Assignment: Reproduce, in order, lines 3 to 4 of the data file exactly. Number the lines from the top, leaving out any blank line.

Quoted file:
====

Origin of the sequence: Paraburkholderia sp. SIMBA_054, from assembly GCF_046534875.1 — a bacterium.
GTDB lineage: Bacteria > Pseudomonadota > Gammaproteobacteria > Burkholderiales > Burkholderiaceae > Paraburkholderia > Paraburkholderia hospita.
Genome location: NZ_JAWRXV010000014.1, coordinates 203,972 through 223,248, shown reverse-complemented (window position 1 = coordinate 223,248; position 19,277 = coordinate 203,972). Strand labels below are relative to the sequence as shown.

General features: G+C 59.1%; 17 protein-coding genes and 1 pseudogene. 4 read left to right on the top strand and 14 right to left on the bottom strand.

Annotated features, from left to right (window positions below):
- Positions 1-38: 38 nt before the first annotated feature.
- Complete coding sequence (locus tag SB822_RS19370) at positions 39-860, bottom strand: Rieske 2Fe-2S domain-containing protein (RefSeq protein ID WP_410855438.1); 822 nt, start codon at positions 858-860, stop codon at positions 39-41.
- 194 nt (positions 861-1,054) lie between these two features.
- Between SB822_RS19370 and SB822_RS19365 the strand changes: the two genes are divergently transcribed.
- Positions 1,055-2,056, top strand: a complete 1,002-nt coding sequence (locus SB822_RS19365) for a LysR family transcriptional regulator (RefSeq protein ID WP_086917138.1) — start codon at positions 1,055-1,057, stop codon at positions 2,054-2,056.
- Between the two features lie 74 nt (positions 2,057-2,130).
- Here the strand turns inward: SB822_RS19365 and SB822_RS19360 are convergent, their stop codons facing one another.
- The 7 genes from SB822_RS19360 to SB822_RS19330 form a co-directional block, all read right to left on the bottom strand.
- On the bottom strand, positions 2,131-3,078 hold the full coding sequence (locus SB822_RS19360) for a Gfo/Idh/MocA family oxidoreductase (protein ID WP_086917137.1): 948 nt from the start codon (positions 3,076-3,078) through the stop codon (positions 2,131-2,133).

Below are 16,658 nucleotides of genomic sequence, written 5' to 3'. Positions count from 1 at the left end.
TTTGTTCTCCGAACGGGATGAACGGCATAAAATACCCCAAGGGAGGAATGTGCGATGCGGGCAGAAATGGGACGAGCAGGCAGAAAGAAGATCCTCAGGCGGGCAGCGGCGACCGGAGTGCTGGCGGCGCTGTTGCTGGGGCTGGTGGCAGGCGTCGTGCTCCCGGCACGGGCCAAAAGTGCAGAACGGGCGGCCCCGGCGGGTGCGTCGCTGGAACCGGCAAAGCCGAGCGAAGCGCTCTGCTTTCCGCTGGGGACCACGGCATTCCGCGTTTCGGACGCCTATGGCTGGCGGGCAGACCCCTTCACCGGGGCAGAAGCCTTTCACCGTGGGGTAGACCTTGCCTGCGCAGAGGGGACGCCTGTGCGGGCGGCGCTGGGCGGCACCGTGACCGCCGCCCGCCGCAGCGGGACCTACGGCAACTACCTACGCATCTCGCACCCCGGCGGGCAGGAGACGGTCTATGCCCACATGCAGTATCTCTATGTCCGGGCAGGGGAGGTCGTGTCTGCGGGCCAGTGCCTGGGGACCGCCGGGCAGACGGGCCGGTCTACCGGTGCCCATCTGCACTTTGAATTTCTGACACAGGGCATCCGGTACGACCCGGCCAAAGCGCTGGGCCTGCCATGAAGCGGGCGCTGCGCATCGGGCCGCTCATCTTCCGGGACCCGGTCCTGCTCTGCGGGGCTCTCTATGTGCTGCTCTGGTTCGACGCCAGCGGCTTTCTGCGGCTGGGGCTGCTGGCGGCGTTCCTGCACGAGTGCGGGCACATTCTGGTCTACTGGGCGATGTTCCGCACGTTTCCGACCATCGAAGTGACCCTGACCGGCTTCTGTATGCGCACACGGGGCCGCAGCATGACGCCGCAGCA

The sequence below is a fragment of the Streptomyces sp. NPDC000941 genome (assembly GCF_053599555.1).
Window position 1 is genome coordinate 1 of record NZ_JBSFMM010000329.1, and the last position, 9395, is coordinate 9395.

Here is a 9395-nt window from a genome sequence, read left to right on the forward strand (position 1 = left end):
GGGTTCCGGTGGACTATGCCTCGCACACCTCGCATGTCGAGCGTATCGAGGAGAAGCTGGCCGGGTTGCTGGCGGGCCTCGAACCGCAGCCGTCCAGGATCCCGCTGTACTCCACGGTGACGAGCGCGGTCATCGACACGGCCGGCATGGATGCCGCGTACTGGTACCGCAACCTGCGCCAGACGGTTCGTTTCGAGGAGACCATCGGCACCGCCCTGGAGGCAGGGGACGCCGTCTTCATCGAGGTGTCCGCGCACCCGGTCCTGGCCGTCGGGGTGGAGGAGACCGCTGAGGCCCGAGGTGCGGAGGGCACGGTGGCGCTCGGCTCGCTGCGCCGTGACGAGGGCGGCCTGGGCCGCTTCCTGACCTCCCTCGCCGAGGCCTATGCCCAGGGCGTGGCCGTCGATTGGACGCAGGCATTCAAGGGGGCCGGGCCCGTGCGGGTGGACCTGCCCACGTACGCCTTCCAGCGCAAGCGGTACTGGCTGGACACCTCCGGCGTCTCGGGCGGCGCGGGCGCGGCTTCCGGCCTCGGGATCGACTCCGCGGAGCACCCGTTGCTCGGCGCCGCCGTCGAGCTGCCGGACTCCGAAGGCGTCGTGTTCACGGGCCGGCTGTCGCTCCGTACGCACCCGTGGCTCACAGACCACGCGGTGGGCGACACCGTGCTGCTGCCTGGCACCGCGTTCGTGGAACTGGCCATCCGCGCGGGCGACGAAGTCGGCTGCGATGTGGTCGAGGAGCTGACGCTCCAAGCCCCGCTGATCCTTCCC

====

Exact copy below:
Genome location: NZ_JAWRXV010000014.1, coordinates 203,972 through 223,248, shown reverse-complemented (window position 1 = coordinate 223,248; position 19,277 = coordinate 203,972). Strand labels below are relative to the sequence as shown.

General features: G+C 59.1%; 17 protein-coding genes and 1 pseudogene. 4 read left to right on the top strand and 14 right to left on the bottom strand.